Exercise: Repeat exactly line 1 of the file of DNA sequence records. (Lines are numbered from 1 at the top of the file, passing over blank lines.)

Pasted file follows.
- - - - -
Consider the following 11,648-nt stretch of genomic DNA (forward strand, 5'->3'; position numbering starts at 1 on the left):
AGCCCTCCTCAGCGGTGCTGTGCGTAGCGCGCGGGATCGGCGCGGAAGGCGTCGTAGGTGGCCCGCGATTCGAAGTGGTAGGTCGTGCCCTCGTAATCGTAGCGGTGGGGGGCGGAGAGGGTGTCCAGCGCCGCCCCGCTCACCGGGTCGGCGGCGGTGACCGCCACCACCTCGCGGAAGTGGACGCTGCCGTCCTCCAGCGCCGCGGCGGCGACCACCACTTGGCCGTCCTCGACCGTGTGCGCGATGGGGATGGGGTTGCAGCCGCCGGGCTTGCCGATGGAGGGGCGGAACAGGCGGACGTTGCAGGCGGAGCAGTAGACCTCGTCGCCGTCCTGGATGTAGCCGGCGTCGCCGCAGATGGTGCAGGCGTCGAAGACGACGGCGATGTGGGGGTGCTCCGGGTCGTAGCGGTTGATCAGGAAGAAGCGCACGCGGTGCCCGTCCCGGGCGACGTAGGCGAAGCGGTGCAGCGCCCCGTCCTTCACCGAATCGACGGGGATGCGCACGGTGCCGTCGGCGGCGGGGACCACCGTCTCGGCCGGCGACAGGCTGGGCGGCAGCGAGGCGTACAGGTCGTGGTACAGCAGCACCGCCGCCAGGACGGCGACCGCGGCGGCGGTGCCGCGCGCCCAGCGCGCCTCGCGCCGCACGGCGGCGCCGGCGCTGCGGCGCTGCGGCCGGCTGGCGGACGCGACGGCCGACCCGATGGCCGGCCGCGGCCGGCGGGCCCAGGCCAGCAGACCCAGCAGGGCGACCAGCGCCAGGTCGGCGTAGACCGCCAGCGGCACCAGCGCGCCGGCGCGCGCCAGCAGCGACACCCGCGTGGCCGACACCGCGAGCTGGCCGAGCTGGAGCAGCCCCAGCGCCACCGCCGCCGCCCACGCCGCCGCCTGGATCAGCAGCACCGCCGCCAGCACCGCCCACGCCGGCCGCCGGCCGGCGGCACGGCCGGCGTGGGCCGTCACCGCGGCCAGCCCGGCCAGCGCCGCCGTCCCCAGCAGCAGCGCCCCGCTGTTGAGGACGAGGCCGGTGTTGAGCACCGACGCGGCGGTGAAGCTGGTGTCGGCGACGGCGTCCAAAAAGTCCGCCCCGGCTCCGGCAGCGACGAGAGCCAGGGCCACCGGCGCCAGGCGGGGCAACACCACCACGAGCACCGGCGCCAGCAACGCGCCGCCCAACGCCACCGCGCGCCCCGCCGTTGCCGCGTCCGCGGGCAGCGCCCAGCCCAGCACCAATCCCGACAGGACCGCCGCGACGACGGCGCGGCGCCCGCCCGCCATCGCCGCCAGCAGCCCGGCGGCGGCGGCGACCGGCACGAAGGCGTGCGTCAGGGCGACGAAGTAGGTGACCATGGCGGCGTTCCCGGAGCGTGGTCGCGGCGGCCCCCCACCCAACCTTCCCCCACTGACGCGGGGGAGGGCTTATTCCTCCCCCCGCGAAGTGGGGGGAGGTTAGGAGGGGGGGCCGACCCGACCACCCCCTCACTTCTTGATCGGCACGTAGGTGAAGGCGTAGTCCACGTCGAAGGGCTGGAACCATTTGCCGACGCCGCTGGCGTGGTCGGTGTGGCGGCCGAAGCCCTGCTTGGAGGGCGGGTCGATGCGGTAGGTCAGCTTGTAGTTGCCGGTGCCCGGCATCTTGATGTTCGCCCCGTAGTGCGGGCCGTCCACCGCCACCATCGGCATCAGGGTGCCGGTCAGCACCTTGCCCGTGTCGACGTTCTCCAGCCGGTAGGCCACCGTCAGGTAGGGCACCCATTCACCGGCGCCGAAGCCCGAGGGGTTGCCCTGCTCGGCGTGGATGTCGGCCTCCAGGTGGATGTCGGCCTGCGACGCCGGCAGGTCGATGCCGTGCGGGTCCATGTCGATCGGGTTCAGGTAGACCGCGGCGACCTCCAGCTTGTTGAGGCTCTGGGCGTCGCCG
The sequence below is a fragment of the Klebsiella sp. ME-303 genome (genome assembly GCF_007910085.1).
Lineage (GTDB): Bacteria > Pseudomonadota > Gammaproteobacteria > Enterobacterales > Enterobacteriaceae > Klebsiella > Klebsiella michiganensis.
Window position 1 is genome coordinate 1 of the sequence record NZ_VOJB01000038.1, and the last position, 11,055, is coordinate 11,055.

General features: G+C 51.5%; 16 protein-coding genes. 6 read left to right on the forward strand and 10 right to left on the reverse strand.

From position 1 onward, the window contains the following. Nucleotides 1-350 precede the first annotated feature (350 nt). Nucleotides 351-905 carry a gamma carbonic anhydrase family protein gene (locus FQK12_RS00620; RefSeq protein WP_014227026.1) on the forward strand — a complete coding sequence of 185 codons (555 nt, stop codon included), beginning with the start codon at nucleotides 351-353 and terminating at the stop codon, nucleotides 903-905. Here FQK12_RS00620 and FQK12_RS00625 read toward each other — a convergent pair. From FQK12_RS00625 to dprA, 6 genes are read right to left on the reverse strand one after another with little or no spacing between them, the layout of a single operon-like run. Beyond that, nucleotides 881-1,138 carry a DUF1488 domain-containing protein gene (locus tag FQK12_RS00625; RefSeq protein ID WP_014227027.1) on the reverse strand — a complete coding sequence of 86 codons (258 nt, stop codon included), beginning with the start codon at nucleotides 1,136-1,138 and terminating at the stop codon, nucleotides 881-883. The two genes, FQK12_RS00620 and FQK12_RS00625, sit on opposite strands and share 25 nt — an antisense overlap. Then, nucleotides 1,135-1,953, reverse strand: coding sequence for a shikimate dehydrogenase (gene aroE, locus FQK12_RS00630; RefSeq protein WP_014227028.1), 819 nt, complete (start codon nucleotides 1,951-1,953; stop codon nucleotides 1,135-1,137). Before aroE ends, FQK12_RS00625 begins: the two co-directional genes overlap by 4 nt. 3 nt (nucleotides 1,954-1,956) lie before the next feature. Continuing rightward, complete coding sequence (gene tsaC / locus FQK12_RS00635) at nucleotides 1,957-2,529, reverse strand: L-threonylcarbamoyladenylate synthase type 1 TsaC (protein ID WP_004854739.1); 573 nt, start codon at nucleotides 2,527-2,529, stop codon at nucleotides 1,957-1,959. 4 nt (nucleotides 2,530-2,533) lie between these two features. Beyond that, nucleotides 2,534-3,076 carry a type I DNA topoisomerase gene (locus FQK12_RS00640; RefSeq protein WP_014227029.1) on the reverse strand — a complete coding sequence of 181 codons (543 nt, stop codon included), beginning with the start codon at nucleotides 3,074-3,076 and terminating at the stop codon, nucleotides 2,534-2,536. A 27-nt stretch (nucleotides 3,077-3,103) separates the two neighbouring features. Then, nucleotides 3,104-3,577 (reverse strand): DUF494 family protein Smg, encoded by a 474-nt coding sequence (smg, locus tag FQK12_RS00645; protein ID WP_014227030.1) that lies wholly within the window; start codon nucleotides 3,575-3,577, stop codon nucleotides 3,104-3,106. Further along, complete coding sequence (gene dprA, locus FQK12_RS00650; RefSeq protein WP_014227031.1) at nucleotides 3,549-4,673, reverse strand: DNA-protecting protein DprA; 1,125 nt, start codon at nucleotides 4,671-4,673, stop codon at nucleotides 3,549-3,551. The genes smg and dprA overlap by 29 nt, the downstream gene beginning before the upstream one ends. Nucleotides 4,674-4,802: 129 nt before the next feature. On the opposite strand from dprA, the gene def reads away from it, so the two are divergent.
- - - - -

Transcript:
Consider the following 11,648-nt stretch of genomic DNA (forward strand, 5'->3'; position numbering starts at 1 on the left):